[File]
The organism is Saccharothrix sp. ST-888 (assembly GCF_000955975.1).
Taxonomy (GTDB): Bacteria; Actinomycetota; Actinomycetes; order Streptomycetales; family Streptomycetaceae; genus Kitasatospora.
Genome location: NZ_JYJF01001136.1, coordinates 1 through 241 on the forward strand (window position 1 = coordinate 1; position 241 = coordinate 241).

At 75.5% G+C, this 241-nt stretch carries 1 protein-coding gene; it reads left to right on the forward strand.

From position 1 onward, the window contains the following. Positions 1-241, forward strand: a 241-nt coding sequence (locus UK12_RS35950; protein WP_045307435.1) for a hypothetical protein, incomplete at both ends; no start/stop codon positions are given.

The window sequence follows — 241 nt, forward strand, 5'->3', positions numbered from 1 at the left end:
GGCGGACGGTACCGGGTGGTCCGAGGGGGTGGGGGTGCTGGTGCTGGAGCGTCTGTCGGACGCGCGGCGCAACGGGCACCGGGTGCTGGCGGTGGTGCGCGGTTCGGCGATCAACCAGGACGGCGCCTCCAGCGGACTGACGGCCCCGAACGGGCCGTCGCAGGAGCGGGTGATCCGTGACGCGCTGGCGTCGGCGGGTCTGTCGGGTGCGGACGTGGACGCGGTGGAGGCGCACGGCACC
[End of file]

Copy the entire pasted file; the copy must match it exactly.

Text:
The organism is Saccharothrix sp. ST-888 (assembly GCF_000955975.1).
Taxonomy (GTDB): Bacteria; Actinomycetota; Actinomycetes; order Streptomycetales; family Streptomycetaceae; genus Kitasatospora.
Genome location: NZ_JYJF01001136.1, coordinates 1 through 241 on the forward strand (window position 1 = coordinate 1; position 241 = coordinate 241).

At 75.5% G+C, this 241-nt stretch carries 1 protein-coding gene; it reads left to right on the forward strand.

From position 1 onward, the window contains the following. Positions 1-241, forward strand: a 241-nt coding sequence (locus UK12_RS35950; protein WP_045307435.1) for a hypothetical protein, incomplete at both ends; no start/stop codon positions are given.

The window sequence follows — 241 nt, forward strand, 5'->3', positions numbered from 1 at the left end:
GGCGGACGGTACCGGGTGGTCCGAGGGGGTGGGGGTGCTGGTGCTGGAGCGTCTGTCGGACGCGCGGCGCAACGGGCACCGGGTGCTGGCGGTGGTGCGCGGTTCGGCGATCAACCAGGACGGCGCCTCCAGCGGACTGACGGCCCCGAACGGGCCGTCGCAGGAGCGGGTGATCCGTGACGCGCTGGCGTCGGCGGGTCTGTCGGGTGCGGACGTGGACGCGGTGGAGGCGCACGGCACC